EVIL USES WERE NOT CREATED BY THE LORD, BUT ORIGINATED TOGETHER WITH HELL. All good things that take form in act are called uses; and all evil things that take form in act are also called uses, but evil uses, while the former are called good uses. Now, since all good things are from the Lord and all evil things from hell, it follows that none but good uses were created by the Lord, and that evil uses arose out of hell. By the uses specially treated of in this chapter are meant all those things which are to be seen upon the earth, as animals of every kind and plants of every kind. Such things of both kingdoms as are useful to man are from the Lord, but those which are harmful to man are from hell. By uses from the Lord are likewise meant all things that perfect the rational of man, and cause him to receive the spiritual from the Lord; but by evil uses are meant all things that destroy the rational, and make man unable to become spiritual. Those things that are harmful to man are called uses because they are of use to the evil in doing evil, and also are serviceable in absorbing malignities and thus also as remedies. "Use" is employed in both senses, as love is when we speak of good love and evil love; moreover, everything that love does it calls use.


That good uses are from the Lord, and evil uses from hell, will be shown in the following order. (1) What is meant by evil uses on the earth. (2) All things that are evil uses are in hell, and all things that are good uses are in heaven. (3) There is unceasing influx from the spiritual world into the natural world. (4) Those things that are evil uses are effected by the operation of influx from hell, wherever there are such things as correspond thereto. (5) This is done by the lowest spiritual separated from what is above it. (6) There are two forms into which the operation by influx takes place, the vegetable and the animal. (7) Both these forms receive the ability to propagate their kind and the means of propagation.


(1) What is meant by evil uses on the earth. By evil uses on earth are meant all noxious things in both the animal and vegetable kingdom, also in the mineral kingdom. It is needless to enumerate all the noxious things in these kingdoms, for to do so would merely heap up names, and doing this without indicating the noxious effect that each kind produces would not contribute to the object which this work has in view. For the sake of information a few examples will suffice:-In the animal kingdom there are poisonous serpents, scorpions, crocodiles, great snakes, horned owls, screech owls, mice, locusts, frogs, spiders; also flies, drones, moths, lice, mites; in a word, creatures that destroy grasses, leaves, fruits, seed, food, and drink, and are harmful to beast and man. In the vegetable kingdom there are all hurtful, virulent, and poisonous herbs, with leguminous plants and shrubs of like character; and in the mineral kingdom all poisonous earths. From these few examples it can be seen what is meant by evil uses on earth; for evil uses are all things that are opposite to good uses (of which, in the preceding paragraph, n. 336).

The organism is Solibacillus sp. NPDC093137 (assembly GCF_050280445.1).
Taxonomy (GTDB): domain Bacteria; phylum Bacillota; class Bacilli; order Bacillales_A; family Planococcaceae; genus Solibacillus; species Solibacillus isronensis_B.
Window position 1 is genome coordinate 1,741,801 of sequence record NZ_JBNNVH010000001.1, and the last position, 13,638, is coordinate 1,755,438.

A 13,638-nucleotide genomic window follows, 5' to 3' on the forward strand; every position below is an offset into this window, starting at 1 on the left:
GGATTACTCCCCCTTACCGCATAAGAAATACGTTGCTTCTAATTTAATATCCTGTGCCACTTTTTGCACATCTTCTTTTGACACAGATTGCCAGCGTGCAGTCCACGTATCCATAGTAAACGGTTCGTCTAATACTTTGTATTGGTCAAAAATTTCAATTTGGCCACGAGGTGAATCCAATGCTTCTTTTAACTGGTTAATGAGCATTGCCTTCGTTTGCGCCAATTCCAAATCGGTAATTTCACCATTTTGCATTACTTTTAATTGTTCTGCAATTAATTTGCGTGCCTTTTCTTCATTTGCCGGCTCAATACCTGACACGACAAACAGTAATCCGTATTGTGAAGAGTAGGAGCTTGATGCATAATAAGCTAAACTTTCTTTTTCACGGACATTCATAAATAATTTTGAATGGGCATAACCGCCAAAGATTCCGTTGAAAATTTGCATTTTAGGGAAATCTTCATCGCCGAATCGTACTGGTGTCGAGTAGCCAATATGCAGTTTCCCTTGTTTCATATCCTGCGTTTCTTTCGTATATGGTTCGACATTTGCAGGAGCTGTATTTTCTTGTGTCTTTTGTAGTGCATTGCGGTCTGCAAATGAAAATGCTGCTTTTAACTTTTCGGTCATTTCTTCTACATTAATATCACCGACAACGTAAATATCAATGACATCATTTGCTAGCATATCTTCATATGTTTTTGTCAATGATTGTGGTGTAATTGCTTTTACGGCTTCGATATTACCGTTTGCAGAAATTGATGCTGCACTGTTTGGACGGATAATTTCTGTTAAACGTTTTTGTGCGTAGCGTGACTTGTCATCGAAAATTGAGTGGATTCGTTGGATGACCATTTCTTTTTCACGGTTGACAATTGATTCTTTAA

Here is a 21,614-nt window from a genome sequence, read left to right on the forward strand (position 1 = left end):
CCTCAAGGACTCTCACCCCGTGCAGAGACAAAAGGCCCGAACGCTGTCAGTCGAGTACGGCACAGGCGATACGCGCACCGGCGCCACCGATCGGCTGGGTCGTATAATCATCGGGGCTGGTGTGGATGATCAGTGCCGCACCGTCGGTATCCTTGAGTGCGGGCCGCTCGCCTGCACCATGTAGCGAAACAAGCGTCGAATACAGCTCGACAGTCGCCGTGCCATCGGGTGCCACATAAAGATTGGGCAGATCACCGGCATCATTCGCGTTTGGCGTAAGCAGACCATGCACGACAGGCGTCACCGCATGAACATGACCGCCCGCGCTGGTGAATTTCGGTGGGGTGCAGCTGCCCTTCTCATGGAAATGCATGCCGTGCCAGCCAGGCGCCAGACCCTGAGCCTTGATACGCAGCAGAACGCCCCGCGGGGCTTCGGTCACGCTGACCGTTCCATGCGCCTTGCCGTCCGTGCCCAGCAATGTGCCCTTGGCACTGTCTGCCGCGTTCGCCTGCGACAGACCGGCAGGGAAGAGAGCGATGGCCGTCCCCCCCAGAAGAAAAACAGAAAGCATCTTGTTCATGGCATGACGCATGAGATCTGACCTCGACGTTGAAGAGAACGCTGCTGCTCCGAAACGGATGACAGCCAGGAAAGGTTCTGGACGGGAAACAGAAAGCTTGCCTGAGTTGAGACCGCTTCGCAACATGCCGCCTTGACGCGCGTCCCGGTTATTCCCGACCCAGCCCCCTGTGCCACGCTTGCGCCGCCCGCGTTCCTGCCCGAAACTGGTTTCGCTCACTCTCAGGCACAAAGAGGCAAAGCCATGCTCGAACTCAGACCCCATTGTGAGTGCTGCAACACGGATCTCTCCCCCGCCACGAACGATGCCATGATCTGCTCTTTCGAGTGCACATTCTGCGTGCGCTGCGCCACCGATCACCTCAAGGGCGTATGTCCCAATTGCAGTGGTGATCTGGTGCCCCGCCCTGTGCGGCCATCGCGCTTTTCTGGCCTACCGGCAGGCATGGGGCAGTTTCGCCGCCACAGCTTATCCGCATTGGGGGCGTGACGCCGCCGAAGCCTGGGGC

(2) All things that are evil uses are in hell, and all things that are good uses are in heaven. Before it can be seen that all evil uses that take form on earth are not from the Lord but from hell, something must be premised concerning heaven and hell, without a knowledge of which evil uses as well as good may be attributed to the Lord, and it may be believed that they are together from creation; or they may be attributed to nature, and their origin to the sun of nature. From these two errors man cannot be delivered, unless he knows that nothing whatever takes form in the natural world that does not derive its cause and therefore its origin from the spiritual world, and that good is from the Lord, and evil from the devil, that is, from hell. By the spiritual world is meant both heaven and hell. In heaven are to be seen all those things that are good uses (of which in a preceding article, n. 336). In hell are to be seen all those that are evil uses (see just above, n. 338, where they are enumerated). These are wild creatures of every kind, as serpents, scorpions, great snakes, crocodiles, tigers, wolves, foxes, swine, owls of different kinds, bats, rats, and mice, frogs, locusts, spiders, and noxious insects of many kinds; also hemlocks and aconites, and all kinds of poisons, both of herbs and of earths; in a word, everything hurtful and deadly to man. Such things appear in the hells to the life precisely like those on and in the earth. They are said to appear there; yet they are not there as on earth, for they are mere correspondences of lusts that swarm out of their evil loves, and present themselves in such forms before others. Because there are such things in the hells, these abound in foul smells, cadaverous, stercoraceous, urinous, and putrid, wherein the diabolical spirits there take delight, as animals do in rank stenches. From this it can be seen that like things in the natural world did not derive their origin from the Lord, and were not created from the beginning, neither did they spring from nature through her sun, but are from hell. That they are not from nature through her sun is plain, for the spiritual inflows into the natural, and not the reverse. And that they are not from the Lord is plain, because hell is not from Him, therefore nothing in hell corresponding to the evils of its inhabitants is from Him.